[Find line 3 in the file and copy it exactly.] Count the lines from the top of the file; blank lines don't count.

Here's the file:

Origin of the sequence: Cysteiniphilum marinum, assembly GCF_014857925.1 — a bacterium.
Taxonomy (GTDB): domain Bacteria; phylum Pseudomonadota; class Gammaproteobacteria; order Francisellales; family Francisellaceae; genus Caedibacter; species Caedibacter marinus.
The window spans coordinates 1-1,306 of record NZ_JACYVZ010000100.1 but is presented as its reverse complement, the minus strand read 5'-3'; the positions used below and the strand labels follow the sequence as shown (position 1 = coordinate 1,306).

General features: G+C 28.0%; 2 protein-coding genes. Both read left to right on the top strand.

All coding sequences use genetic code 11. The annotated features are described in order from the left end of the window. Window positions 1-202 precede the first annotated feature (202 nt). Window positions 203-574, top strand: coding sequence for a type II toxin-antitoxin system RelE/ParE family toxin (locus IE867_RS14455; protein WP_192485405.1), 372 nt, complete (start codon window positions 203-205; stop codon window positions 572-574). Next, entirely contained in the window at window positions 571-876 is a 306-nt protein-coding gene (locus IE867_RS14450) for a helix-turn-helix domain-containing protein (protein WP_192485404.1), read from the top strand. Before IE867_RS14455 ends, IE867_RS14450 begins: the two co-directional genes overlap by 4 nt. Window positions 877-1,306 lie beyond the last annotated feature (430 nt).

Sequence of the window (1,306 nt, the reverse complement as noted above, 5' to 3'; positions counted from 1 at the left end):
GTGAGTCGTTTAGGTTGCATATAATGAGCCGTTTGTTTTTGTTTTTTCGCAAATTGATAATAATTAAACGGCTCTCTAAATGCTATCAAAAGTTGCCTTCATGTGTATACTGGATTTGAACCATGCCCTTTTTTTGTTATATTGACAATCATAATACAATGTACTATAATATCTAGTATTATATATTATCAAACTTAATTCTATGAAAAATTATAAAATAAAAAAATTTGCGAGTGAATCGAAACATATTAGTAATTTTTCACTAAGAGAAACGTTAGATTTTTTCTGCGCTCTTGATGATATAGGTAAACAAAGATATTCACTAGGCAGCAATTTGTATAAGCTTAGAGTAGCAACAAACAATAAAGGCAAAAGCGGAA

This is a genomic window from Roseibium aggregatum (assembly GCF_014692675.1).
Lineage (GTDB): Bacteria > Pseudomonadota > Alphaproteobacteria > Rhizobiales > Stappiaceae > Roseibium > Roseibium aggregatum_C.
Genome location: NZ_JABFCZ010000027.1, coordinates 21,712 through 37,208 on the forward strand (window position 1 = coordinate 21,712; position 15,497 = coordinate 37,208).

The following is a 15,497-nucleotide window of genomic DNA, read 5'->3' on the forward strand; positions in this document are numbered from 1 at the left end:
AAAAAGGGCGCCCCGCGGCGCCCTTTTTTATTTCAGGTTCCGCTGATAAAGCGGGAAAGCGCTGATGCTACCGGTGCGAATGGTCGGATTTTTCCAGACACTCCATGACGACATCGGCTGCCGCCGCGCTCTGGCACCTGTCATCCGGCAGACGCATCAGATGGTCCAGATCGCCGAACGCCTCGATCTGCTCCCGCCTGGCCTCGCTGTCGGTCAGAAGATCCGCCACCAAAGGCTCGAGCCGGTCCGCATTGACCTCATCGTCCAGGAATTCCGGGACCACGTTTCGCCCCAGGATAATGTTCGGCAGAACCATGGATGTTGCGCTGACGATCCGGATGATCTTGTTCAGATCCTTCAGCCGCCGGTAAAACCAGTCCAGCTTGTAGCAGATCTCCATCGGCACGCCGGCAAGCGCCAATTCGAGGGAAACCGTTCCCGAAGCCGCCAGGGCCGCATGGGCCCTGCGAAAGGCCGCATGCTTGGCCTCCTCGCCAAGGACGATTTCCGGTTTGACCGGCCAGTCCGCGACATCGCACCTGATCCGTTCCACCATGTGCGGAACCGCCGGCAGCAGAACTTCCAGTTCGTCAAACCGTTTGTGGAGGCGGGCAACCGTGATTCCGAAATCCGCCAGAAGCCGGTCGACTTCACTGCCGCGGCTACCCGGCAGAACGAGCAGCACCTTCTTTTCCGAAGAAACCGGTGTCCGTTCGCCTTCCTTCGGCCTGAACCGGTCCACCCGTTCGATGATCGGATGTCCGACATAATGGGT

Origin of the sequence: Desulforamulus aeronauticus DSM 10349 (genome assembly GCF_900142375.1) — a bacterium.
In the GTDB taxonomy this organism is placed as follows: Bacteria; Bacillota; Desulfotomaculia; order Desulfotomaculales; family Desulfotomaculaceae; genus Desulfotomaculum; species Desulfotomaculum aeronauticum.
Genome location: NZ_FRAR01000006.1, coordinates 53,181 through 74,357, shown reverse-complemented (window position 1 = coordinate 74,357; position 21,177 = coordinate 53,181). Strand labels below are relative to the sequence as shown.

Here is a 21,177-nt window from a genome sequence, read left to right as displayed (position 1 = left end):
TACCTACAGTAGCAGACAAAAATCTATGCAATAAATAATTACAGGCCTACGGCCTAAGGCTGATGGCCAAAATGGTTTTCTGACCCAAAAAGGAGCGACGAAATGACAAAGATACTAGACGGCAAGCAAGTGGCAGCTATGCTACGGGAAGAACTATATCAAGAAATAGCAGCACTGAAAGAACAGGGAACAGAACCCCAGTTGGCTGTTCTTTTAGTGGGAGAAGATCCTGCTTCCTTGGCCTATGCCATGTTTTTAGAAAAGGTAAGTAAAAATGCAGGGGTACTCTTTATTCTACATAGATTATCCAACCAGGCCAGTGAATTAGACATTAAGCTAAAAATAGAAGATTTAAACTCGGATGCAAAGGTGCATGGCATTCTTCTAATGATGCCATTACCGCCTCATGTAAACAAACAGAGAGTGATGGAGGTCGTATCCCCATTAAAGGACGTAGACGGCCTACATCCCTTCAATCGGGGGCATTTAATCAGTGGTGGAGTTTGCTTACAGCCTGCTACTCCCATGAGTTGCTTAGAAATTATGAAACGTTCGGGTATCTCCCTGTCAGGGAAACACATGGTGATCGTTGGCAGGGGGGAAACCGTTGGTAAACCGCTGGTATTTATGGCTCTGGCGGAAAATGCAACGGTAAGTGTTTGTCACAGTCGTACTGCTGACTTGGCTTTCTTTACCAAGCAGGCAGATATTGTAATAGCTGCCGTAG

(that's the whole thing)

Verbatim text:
The window spans coordinates 1-1,306 of record NZ_JACYVZ010000100.1 but is presented as its reverse complement, the minus strand read 5'-3'; the positions used below and the strand labels follow the sequence as shown (position 1 = coordinate 1,306).